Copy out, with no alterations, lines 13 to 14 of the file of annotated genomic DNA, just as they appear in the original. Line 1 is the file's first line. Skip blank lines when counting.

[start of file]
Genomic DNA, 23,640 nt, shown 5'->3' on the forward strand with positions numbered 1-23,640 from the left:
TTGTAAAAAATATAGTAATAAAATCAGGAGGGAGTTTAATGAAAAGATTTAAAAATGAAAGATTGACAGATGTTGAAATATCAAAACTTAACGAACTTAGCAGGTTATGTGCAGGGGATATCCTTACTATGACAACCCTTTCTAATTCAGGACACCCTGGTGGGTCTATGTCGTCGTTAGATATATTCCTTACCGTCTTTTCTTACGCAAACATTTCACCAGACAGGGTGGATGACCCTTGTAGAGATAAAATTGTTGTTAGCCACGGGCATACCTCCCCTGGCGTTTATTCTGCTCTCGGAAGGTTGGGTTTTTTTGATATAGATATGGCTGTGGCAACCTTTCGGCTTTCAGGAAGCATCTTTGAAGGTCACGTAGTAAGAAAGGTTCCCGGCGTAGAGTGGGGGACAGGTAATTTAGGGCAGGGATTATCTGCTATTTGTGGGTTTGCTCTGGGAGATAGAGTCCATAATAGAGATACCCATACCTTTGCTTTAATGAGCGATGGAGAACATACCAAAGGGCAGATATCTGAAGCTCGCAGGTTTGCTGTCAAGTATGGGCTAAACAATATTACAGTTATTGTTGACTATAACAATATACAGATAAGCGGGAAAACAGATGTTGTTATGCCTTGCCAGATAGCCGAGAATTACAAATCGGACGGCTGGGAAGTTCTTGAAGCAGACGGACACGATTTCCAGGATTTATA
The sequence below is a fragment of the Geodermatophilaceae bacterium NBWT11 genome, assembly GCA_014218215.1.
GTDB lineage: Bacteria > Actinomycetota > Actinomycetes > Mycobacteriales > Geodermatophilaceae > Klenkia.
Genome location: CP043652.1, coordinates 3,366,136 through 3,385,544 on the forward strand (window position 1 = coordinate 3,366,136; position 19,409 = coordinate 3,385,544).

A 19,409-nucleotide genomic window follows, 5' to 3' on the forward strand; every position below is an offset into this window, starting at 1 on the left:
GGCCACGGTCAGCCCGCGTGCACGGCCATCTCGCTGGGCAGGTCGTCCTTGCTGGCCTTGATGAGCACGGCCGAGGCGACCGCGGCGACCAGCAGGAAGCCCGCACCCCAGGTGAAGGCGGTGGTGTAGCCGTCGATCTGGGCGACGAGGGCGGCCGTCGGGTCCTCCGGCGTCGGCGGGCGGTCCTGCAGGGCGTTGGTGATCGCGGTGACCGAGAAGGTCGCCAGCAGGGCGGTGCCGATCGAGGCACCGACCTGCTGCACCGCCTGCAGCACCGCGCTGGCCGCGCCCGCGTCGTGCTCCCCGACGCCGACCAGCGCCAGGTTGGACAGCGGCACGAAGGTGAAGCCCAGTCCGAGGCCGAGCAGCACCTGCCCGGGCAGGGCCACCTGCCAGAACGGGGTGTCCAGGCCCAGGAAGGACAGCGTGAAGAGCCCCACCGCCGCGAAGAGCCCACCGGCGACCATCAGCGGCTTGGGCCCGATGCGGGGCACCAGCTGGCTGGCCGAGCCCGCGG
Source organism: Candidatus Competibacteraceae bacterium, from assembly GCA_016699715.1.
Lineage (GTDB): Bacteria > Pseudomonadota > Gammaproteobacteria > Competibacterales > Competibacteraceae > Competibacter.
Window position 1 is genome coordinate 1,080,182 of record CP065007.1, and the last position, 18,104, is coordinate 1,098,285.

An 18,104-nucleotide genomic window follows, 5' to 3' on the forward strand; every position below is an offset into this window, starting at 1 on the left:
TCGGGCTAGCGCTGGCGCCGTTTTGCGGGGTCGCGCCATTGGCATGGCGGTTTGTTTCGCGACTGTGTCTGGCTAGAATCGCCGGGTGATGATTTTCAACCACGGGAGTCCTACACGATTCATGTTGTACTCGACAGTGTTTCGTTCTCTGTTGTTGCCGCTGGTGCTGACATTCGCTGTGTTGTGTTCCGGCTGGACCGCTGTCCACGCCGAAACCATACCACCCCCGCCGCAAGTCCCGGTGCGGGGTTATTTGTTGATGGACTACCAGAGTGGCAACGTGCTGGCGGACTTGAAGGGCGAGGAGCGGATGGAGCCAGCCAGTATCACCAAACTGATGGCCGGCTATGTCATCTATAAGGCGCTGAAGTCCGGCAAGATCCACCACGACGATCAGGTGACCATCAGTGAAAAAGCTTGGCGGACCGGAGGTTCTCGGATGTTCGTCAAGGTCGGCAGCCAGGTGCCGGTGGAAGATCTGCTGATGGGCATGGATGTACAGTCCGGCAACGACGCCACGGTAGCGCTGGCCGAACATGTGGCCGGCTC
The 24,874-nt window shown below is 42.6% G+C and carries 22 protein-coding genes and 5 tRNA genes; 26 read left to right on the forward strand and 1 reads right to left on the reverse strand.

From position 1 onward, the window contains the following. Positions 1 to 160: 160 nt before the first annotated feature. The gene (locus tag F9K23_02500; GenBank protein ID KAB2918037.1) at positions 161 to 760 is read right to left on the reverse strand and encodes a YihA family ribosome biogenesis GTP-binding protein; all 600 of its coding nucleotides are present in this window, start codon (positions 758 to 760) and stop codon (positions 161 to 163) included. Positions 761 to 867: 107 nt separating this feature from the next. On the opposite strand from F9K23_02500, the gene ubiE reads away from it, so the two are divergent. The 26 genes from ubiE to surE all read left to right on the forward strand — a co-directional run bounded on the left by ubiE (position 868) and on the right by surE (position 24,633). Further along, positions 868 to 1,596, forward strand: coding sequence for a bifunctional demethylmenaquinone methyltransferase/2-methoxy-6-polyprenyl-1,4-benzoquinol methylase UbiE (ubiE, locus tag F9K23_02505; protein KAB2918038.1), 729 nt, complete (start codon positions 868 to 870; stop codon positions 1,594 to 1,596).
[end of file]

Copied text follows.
The 24,874-nt window shown below is 42.6% G+C and carries 22 protein-coding genes and 5 tRNA genes; 26 read left to right on the forward strand and 1 reads right to left on the reverse strand.

From position 1 onward, the window contains the following. Positions 1 to 160: 160 nt before the first annotated feature. The gene (locus tag F9K23_02500; GenBank protein ID KAB2918037.1) at positions 161 to 760 is read right to left on the reverse strand and encodes a YihA family ribosome biogenesis GTP-binding protein; all 600 of its coding nucleotides are present in this window, start codon (positions 758 to 760) and stop codon (positions 161 to 163) included. Positions 761 to 867: 107 nt separating this feature from the next. On the opposite strand from F9K23_02500, the gene ubiE reads away from it, so the two are divergent. The 26 genes from ubiE to surE all read left to right on the forward strand — a co-directional run bounded on the left by ubiE (position 868) and on the right by surE (position 24,633). Further along, positions 868 to 1,596, forward strand: coding sequence for a bifunctional demethylmenaquinone methyltransferase/2-methoxy-6-polyprenyl-1,4-benzoquinol methylase UbiE (ubiE, locus tag F9K23_02505; protein KAB2918038.1), 729 nt, complete (start codon positions 868 to 870; stop codon positions 1,594 to 1,596).